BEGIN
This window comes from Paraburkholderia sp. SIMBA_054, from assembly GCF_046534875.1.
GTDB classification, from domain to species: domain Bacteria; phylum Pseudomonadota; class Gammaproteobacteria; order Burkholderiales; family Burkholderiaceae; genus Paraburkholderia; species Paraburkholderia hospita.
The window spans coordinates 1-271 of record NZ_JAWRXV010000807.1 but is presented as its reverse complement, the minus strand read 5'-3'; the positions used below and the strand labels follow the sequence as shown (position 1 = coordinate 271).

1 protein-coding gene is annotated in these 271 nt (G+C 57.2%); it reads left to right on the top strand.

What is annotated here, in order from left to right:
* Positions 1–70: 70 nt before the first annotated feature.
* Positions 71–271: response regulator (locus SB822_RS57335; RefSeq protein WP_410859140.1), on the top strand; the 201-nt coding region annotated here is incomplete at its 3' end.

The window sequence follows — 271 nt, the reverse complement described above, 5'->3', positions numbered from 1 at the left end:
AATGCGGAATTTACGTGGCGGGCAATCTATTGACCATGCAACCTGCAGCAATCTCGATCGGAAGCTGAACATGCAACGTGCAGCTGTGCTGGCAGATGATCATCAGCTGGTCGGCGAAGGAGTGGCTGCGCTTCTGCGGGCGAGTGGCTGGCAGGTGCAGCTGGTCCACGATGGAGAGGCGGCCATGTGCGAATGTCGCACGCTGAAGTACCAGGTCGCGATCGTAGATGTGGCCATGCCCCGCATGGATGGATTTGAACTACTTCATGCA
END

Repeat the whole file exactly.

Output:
This window comes from Paraburkholderia sp. SIMBA_054, from assembly GCF_046534875.1.
GTDB classification, from domain to species: domain Bacteria; phylum Pseudomonadota; class Gammaproteobacteria; order Burkholderiales; family Burkholderiaceae; genus Paraburkholderia; species Paraburkholderia hospita.
The window spans coordinates 1-271 of record NZ_JAWRXV010000807.1 but is presented as its reverse complement, the minus strand read 5'-3'; the positions used below and the strand labels follow the sequence as shown (position 1 = coordinate 271).

1 protein-coding gene is annotated in these 271 nt (G+C 57.2%); it reads left to right on the top strand.

What is annotated here, in order from left to right:
* Positions 1–70: 70 nt before the first annotated feature.
* Positions 71–271: response regulator (locus SB822_RS57335; RefSeq protein WP_410859140.1), on the top strand; the 201-nt coding region annotated here is incomplete at its 3' end.

The window sequence follows — 271 nt, the reverse complement described above, 5'->3', positions numbered from 1 at the left end:
AATGCGGAATTTACGTGGCGGGCAATCTATTGACCATGCAACCTGCAGCAATCTCGATCGGAAGCTGAACATGCAACGTGCAGCTGTGCTGGCAGATGATCATCAGCTGGTCGGCGAAGGAGTGGCTGCGCTTCTGCGGGCGAGTGGCTGGCAGGTGCAGCTGGTCCACGATGGAGAGGCGGCCATGTGCGAATGTCGCACGCTGAAGTACCAGGTCGCGATCGTAGATGTGGCCATGCCCCGCATGGATGGATTTGAACTACTTCATGCA